Things get a little prickly for the sleazy director when the scorned actress escapes and shows up at the audition with a huge "what the fuck" expression on her face. How will the director contend with six actresses from varied backgrounds at an isolated house in the middle of somewhere? I'm no expert, but I think someone is gonna get stabbed, or worse, prodded violently with a sharp object.

The first half of the film involves Samatha Eggar's stay at the psychiatric hospital (a place where strait-jackets and lobotomies are still on the menu). Leggy, sophisticated, slightly English (the clop of her high heels on the crude Canadian concrete sent a clear message to the hoards of unworthy suitors who dared to look at her with horny intentions), Miss Eggar does a tremendous job at portraying an over privileged actress thrust into an undignified situation.

The middle focuses on a seventh actress who doesn't quite make to the audition. Sporting a football jersey (#88) and a mane of freshly combed hair, Deborah Burgess dreams about finding creepy dolls at the side of the road, enjoys acting out rape fantasies with her boyfriend, taking bubble bathes that expose her well-shaped knees, and is the first to see the dreaded mask of the killer. Which, I must say, is one of the most unpleasant looking masks I've seen worn for killing and stalking purposes. Everything after this takes place at the house in the woods.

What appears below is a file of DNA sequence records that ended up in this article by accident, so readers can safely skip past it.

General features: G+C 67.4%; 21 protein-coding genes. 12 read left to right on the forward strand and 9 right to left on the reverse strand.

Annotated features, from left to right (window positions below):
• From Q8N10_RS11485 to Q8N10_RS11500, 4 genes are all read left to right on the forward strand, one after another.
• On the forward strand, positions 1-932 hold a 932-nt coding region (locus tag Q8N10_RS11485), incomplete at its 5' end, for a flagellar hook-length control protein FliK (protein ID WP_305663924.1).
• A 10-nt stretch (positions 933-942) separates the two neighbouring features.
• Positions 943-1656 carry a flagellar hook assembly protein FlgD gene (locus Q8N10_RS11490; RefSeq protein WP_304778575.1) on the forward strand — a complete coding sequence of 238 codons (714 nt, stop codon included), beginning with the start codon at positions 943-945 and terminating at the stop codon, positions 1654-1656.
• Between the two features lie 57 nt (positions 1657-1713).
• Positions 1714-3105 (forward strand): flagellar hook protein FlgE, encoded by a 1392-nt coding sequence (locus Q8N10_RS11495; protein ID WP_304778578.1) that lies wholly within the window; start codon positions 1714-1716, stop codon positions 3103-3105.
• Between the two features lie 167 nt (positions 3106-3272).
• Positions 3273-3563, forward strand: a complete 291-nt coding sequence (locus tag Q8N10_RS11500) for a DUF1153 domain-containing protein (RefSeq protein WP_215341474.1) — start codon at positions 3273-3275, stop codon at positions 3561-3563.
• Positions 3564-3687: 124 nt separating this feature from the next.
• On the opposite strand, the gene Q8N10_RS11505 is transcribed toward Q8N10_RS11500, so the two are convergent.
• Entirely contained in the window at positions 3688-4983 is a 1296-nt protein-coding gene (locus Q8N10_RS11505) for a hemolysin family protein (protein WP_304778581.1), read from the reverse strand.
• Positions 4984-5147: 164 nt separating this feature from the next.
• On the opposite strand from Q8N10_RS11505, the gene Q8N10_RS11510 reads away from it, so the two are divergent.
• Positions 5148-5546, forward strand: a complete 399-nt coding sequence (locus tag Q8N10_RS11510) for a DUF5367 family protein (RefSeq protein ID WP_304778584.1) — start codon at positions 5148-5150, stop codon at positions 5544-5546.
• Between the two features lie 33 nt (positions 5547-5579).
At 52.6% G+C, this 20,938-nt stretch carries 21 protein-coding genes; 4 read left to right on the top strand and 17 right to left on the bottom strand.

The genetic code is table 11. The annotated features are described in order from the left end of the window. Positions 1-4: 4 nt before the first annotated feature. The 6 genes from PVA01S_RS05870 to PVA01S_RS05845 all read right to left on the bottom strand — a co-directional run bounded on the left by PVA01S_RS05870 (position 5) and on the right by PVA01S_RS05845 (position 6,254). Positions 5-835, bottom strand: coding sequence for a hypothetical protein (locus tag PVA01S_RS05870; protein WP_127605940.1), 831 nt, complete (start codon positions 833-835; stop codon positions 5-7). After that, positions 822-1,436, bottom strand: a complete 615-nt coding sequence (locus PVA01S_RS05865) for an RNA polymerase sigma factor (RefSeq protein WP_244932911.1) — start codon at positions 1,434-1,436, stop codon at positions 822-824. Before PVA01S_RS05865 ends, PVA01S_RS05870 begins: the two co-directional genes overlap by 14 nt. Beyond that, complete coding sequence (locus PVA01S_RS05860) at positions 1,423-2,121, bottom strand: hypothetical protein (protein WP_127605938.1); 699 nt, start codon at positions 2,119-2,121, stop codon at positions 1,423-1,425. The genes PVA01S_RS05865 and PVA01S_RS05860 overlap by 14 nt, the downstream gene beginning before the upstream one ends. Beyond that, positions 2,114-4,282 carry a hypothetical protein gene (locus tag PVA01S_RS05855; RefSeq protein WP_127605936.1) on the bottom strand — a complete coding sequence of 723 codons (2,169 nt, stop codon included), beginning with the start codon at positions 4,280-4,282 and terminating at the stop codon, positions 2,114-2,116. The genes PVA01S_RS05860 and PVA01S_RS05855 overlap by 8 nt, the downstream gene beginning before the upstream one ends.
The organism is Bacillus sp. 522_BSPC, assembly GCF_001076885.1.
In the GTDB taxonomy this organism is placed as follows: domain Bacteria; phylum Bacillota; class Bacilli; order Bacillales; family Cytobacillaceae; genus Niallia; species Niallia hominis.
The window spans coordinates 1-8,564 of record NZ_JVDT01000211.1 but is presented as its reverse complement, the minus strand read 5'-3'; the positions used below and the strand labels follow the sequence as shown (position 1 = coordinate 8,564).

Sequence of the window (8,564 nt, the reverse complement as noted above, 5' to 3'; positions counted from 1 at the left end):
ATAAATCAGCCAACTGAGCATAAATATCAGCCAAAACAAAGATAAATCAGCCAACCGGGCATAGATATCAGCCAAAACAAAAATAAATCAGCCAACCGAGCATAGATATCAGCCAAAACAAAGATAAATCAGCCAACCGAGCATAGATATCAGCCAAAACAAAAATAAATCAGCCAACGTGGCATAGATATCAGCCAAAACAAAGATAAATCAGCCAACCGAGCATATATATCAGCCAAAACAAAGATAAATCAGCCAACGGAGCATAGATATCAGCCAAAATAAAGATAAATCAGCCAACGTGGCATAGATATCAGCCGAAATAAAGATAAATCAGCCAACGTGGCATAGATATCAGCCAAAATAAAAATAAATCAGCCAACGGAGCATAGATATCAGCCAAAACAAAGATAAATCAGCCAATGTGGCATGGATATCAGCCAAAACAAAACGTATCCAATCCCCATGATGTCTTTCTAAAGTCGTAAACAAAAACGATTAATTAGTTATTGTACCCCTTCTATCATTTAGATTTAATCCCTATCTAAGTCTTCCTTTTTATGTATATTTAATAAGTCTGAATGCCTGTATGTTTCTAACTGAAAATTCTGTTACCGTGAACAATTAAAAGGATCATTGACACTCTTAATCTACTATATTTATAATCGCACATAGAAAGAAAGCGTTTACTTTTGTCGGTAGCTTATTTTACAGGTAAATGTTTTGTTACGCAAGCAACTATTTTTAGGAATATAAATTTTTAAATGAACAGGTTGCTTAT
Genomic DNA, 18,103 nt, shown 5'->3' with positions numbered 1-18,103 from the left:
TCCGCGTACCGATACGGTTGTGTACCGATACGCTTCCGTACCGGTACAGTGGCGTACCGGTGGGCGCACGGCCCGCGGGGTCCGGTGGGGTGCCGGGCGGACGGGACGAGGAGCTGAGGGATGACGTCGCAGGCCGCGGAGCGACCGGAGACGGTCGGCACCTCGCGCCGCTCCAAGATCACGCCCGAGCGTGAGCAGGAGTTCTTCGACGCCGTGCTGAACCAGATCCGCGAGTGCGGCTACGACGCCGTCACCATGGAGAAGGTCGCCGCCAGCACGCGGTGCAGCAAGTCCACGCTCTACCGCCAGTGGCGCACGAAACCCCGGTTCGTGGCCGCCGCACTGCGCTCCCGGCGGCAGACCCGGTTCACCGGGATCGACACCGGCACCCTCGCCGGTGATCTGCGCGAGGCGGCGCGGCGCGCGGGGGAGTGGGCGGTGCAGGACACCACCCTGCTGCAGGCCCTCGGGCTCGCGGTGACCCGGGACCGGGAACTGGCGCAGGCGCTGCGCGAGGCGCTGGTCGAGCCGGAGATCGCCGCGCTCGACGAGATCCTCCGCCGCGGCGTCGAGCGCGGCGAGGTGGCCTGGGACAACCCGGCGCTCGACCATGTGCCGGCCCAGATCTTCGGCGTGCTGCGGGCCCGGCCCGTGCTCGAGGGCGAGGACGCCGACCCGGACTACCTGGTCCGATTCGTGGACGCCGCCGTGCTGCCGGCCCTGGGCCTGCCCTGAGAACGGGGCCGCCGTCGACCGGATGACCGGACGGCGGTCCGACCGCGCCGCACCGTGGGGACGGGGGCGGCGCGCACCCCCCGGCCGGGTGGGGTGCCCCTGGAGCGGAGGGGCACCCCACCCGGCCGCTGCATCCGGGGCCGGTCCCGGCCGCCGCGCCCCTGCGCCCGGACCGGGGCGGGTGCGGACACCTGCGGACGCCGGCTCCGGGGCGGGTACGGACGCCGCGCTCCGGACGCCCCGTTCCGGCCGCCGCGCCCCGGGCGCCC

The six actresses are getting a feel for one another (you know, exchanging pleasantries and making subtle threats), when all of the sudden, the director asks Christie Burns, the youngest out of the six, if she brought her skates. This question seemed odd, but I didn't really pay much attention to it. That is until Burns herself asks, "Has anyone seen my skates?" That's when I knew something was up. Donning a white toque and carrying a boombox, Lesleh Donaldson stumbles through the snowy forest on her way to do some skating on a frozen pond. Thus, the stage is set for one of the most memorable encounters in slasher movie history.